W3C home > Mailing lists > Public > www-style@w3.org > February 2009

Re: Proposal for overflow painting order

From: Andrew Fedoniouk <news@terrainformatica.com>
Date: Thu, 05 Feb 2009 13:41:04 -0800
Message-ID: <498B5CF0.7050906@terrainformatica.com>
To: "Tab Atkins Jr." <jackalmage@gmail.com>
CC: benjo316@gmail.com, "www-style@w3.org List" <www-style@w3.org>, David Hyatt <hyatt@apple.com>

Tab Atkins Jr. wrote:
> On Thu, Feb 5, 2009 at 2:57 PM, Andrew Fedoniouk
> <news@terrainformatica.com> wrote:
>   
>> Tab Atkins Jr. wrote:
>>     
>>> This makes complete sense.  Elements later in the document order are
>>> later in the paint order as well.
>>>       
>> Try this:
>>
>> <html>
>> <head>
>>  <style>
>>   .layer div { width:100px; height:100px; }
>>   .layer div.principal { margin:-10px 0; width:110px; }
>>   .layer div:hover { background:gold !important; }
>>  </style> </head>
>> <body>
>>
>>  <div class="layer">
>>   <div class="static" style="background:red">Red</div>
>>   <div class="principal" style="opacity:0.5; background:blue">Blue</div>
>>   <div class="static" style="background:green">Green</div>
>>  </div>
>>  <hr/>
>>  <div class="layer">
>>   <div class="static" style="background:red">Red</div>
>>   <div class="principal" style="background:blue">Blue</div>
>>   <div class="static" style="background:green">Green</div>
>>  </div>
>>
>> </body>
>> </html>
>>
>> Which rendering on these two div.layer's is more intuitive?
>>     
>
> Personally?  The second.
>
> But as you said before, people can disagree about what's the most intuitive.
>
> My point is that the 'normal' rendering (document order maps to paint
> order) isn't *un*intuitive, it provides an effect that can't be easily
> replicated in any other way, and the alternatives *can* be easily
> replicated through other methods.
>
>   
Here is one more sample for you. This time it demonstrates that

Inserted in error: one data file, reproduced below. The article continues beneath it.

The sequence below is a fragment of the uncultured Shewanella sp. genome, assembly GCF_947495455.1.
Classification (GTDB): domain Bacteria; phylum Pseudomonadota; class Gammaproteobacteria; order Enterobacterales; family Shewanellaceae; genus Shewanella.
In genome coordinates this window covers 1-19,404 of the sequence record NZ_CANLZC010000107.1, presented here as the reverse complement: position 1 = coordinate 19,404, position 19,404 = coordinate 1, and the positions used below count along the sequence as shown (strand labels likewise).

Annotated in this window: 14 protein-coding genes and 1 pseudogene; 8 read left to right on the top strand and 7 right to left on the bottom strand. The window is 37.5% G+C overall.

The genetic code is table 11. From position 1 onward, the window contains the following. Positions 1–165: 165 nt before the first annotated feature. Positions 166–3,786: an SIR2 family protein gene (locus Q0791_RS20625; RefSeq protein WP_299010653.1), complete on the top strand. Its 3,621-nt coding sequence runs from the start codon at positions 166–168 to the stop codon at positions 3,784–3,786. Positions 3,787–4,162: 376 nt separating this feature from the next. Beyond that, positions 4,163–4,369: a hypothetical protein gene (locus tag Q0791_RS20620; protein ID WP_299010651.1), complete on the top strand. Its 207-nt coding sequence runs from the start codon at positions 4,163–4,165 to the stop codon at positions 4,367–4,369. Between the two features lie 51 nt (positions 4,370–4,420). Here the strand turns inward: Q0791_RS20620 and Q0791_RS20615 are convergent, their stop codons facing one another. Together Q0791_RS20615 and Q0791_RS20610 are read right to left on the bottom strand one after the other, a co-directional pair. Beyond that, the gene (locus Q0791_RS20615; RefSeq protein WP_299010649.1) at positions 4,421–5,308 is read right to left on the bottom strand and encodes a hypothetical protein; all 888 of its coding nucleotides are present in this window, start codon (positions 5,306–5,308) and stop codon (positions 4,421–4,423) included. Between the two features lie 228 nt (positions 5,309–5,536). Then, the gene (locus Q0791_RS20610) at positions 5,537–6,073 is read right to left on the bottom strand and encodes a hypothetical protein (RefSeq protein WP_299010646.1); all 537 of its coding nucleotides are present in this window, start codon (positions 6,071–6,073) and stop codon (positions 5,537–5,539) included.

position: non-static is not an option in some cases.
As I said positioning moves elements on separate stacking context where 
you easily can lost  the order
of drawing:

<html>
<head>
  <style>
    .layer div { width:100px; height:100px; }
    .layer div.principal { z-index:-1; position:relative; margin:-10px 
0; width:110px; }
    .layer div:hover { background:gold !important; }
    .aside { position:fixed; left:70px; top:0; bottom:0; width:10px; 
background:magenta; z-index:-1;}
  </style> 
</head>
<body>
 
  <div class="layer">
    <div class="static" style="background:red">Red</div>
    <div class="principal" style="background:blue">Blue</div>
    <div class="static" style="background:green">Green</div>
  </div>
  <div class="aside" >.</div>
</body>
</html>

In this example I just wanted to put ".layer div.principal" element
behind its siblings. Intuitive solution for me is to use negative margins.
But if I will start playing with z-indexes and positioning then the 
problem expands
to the interaction with the whole DOM tree.

And about previous example: do you have an idea why opacity changes the 
element
position in rendering stack? What should intuition tell us there?:)

-- 
Andrew Fedoniouk.

http://terrainformatica.com
Received on Thursday, 5 February 2009 21:41:46 GMT

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